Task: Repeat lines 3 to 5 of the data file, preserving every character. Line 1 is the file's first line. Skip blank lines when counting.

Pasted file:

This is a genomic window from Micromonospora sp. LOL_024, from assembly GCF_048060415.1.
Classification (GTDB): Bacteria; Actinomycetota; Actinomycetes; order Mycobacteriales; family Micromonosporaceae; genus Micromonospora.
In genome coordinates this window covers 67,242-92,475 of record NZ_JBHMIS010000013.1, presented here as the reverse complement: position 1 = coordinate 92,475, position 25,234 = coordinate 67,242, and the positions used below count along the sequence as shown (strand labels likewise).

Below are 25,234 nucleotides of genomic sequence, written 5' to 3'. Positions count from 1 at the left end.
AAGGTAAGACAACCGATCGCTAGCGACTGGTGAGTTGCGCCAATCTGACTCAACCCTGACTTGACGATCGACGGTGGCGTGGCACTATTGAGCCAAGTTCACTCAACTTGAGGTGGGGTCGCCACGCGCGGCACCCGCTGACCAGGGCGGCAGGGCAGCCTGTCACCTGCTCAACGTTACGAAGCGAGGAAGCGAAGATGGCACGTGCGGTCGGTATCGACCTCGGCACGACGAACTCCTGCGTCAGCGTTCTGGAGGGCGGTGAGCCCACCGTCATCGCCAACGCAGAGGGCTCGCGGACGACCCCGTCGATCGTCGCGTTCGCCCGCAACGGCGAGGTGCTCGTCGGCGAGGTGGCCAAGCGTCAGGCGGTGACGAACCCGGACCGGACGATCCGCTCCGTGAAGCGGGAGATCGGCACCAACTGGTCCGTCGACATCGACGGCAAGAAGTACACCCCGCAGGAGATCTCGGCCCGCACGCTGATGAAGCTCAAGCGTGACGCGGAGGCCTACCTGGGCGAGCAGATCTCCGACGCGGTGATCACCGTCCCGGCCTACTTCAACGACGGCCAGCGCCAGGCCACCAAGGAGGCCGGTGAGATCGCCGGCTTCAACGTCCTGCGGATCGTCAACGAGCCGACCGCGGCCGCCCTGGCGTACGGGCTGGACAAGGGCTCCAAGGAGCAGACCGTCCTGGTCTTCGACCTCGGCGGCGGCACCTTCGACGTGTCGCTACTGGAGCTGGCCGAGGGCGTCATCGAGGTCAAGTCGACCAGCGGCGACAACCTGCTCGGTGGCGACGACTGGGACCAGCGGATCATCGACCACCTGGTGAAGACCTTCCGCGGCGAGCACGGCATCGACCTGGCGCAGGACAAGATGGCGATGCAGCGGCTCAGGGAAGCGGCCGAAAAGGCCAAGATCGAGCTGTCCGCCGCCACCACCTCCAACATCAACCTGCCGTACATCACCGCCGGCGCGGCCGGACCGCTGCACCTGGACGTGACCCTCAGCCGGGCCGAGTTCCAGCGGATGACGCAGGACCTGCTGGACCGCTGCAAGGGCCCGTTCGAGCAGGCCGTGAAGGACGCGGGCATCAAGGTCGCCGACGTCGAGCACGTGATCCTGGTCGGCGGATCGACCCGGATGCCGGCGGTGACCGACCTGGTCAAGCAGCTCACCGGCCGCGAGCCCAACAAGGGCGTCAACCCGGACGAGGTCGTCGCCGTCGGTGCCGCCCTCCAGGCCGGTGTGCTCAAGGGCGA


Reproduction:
In genome coordinates this window covers 67,242-92,475 of record NZ_JBHMIS010000013.1, presented here as the reverse complement: position 1 = coordinate 92,475, position 25,234 = coordinate 67,242, and the positions used below count along the sequence as shown (strand labels likewise).

Below are 25,234 nucleotides of genomic sequence, written 5' to 3'. Positions count from 1 at the left end.
AAGGTAAGACAACCGATCGCTAGCGACTGGTGAGTTGCGCCAATCTGACTCAACCCTGACTTGACGATCGACGGTGGCGTGGCACTATTGAGCCAAGTTCACTCAACTTGAGGTGGGGTCGCCACGCGCGGCACCCGCTGACCAGGGCGGCAGGGCAGCCTGTCACCTGCTCAACGTTACGAAGCGAGGAAGCGAAGATGGCACGTGCGGTCGGTATCGACCTCGGCACGACGAACTCCTGCGTCAGCGTTCTGGAGGGCGGTGAGCCCACCGTCATCGCCAACGCAGAGGGCTCGCGGACGACCCCGTCGATCGTCGCGTTCGCCCGCAACGGCGAGGTGCTCGTCGGCGAGGTGGCCAAGCGTCAGGCGGTGACGAACCCGGACCGGACGATCCGCTCCGTGAAGCGGGAGATCGGCACCAACTGGTCCGTCGACATCGACGGCAAGAAGTACACCCCGCAGGAGATCTCGGCCCGCACGCTGATGAAGCTCAAGCGTGACGCGGAGGCCTACCTGGGCGAGCAGATCTCCGACGCGGTGATCACCGTCCCGGCCTACTTCAACGACGGCCAGCGCCAGGCCACCAAGGAGGCCGGTGAGATCGCCGGCTTCAACGTCCTGCGGATCGTCAACGAGCCGACCGCGGCCGCCCTGGCGTACGGGCTGGACAAGGGCTCCAAGGAGCAGACCGTCCTGGTCTTCGACCTCGGCGGCGGCACCTTCGACGTGTCGCTACTGGAGCTGGCCGAGGGCGTCATCGAGGTCAAGTCGACCAGCGGCGACAACCTGCTCGGTGGCGACGACTGGGACCAGCGGATCATCGACCACCTGGTGAAGACCTTCCGCGGCGAGCACGGCATCGACCTGGCGCAGGACAAGATGGCGATGCAGCGGCTCAGGGAAGCGGCCGAAAAGGCCAAGATCGAGCTGTCCGCCGCCACCACCTCCAACATCAACCTGCCGTACATCACCGCCGGCGCGGCCGGACCGCTGCACCTGGACGTGACCCTCAGCCGGGCCGAGTTCCAGCGGATGACGCAGGACCTGCTGGACCGCTGCAAGGGCCCGTTCGAGCAGGCCGTGAAGGACGCGGGCATCAAGGTCGCCGACGTCGAGCACGTGATCCTGGTCGGCGGATCGACCCGGATGCCGGCGGTGACCGACCTGGTCAAGCAGCTCACCGGCCGCGAGCCCAACAAGGGCGTCAACCCGGACGAGGTCGTCGCCGTCGGTGCCGCCCTCCAGGCCGGTGTGCTCAAGGGCGA